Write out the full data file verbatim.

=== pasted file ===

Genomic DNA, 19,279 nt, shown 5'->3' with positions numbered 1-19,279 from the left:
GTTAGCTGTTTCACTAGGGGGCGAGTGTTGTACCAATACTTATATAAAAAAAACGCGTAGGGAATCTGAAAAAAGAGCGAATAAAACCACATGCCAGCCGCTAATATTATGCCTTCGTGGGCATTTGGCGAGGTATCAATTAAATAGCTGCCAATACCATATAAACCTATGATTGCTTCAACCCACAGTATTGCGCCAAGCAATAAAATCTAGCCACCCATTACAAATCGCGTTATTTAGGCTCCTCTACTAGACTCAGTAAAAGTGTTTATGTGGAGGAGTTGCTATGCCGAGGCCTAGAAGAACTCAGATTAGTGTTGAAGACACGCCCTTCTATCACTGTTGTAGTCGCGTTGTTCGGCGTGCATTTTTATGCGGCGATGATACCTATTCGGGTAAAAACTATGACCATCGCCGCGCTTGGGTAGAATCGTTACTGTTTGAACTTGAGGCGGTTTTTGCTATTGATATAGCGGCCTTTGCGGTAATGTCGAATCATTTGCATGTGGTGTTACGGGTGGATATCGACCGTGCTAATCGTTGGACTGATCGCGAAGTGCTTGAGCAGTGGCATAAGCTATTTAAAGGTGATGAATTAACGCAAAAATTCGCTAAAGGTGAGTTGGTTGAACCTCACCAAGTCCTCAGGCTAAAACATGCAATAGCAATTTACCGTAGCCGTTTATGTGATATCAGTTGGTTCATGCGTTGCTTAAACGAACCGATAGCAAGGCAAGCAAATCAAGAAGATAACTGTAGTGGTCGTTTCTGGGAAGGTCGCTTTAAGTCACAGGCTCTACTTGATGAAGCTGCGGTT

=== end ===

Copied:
Genomic DNA, 19,279 nt, shown 5'->3' with positions numbered 1-19,279 from the left:
GTTAGCTGTTTCACTAGGGGGCGAGTGTTGTACCAATACTTATATAAAAAAAACGCGTAGGGAATCTGAAAAAAGAGCGAATAAAACCACATGCCAGCCGCTAATATTATGCCTTCGTGGGCATTTGGCGAGGTATCAATTAAATAGCTGCCAATACCATATAAACCTATGATTGCTTCAACCCACAGTATTGCGCCAAGCAATAAAATCTAGCCACCCATTACAAATCGCGTTATTTAGGCTCCTCTACTAGACTCAGTAAAAGTGTTTATGTGGAGGAGTTGCTATGCCGAGGCCTAGAAGAACTCAGATTAGTGTTGAAGACACGCCCTTCTATCACTGTTGTAGTCGCGTTGTTCGGCGTGCATTTTTATGCGGCGATGATACCTATTCGGGTAAAAACTATGACCATCGCCGCGCTTGGGTAGAATCGTTACTGTTTGAACTTGAGGCGGTTTTTGCTATTGATATAGCGGCCTTTGCGGTAATGTCGAATCATTTGCATGTGGTGTTACGGGTGGATATCGACCGTGCTAATCGTTGGACTGATCGCGAAGTGCTTGAGCAGTGGCATAAGCTATTTAAAGGTGATGAATTAACGCAAAAATTCGCTAAAGGTGAGTTGGTTGAACCTCACCAAGTCCTCAGGCTAAAACATGCAATAGCAATTTACCGTAGCCGTTTATGTGATATCAGTTGGTTCATGCGTTGCTTAAACGAACCGATAGCAAGGCAAGCAAATCAAGAAGATAACTGTAGTGGTCGTTTCTGGGAAGGTCGCTTTAAGTCACAGGCTCTACTTGATGAAGCTGCGGTT